Stem Cells to Patch Broken Hearts of Young
Newborn with a congenital heart defect
A new study will be going underway at the Bristol Heart Institute at the University of Bristol, England, using graft tissue derived from umbilical cord and placental stem cells to mend congenital heart defects. Similar grafts have been tested in animal models.
“We believe stem cells from the umbilical cord, usually discarded after birth, could hold the key to a new generation of graft,” said Professor of Congenital Heart Surgery Massimo Captuo. "These grafts grow at the same rate as the children they’re used to treat and reduce the risk of rejection after transplant as they contain the child’s own DNA.”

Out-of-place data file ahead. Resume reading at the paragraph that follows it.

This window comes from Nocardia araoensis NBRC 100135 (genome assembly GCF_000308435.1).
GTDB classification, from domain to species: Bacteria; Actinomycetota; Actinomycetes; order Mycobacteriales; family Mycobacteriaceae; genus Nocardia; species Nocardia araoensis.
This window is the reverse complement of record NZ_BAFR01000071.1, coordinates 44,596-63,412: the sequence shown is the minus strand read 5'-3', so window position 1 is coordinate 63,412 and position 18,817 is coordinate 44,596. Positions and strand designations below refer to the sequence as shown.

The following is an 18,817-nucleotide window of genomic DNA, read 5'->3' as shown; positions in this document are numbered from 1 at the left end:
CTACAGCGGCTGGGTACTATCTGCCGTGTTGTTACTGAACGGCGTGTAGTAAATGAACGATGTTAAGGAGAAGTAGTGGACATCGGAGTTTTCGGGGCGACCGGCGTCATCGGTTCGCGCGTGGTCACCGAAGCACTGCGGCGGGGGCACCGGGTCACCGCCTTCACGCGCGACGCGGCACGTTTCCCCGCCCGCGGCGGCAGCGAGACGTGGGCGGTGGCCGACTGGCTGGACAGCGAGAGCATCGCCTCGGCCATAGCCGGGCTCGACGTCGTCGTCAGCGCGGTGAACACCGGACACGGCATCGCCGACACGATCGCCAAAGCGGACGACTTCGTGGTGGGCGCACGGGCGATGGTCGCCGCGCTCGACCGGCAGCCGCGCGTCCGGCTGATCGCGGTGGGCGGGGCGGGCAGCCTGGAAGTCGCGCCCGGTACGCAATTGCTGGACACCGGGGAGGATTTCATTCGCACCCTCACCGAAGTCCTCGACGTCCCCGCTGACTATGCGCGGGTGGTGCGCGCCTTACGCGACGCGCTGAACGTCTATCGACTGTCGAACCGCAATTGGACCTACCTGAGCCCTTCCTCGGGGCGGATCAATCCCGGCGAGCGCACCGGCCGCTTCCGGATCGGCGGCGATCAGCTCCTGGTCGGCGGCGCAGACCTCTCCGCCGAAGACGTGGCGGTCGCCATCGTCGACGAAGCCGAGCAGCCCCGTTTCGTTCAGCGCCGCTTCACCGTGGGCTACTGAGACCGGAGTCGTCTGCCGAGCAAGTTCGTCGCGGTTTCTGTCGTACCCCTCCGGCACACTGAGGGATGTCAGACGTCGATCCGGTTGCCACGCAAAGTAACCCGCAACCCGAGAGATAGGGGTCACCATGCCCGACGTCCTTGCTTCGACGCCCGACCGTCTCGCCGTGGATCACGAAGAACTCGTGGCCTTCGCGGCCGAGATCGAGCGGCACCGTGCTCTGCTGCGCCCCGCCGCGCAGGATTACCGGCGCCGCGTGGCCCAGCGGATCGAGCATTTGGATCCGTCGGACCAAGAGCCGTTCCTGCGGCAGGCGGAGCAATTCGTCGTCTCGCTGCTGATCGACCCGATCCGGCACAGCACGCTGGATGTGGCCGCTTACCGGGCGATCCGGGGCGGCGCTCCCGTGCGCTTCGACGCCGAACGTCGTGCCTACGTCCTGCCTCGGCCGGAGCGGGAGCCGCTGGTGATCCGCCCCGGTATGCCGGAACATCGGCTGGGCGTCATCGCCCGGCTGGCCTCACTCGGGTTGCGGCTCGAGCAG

With these new grafts, the tissue would continue to grow with the child, saving him or her from ongoing surgeries to replace the artificial implant as the heart continues to grow. This research follows some similar, although still isolated, attempts to use stem cells to mend a broken heart.
Congenital is something present at birth, so congenital heart disease is often a hole, leaky valve or other defect that forms in the womb. It occurs in approximately eight out of every 1,000 births in the U.S., requiring approximately 10,000 newborns to undergo surgery or some other medical intervention each year.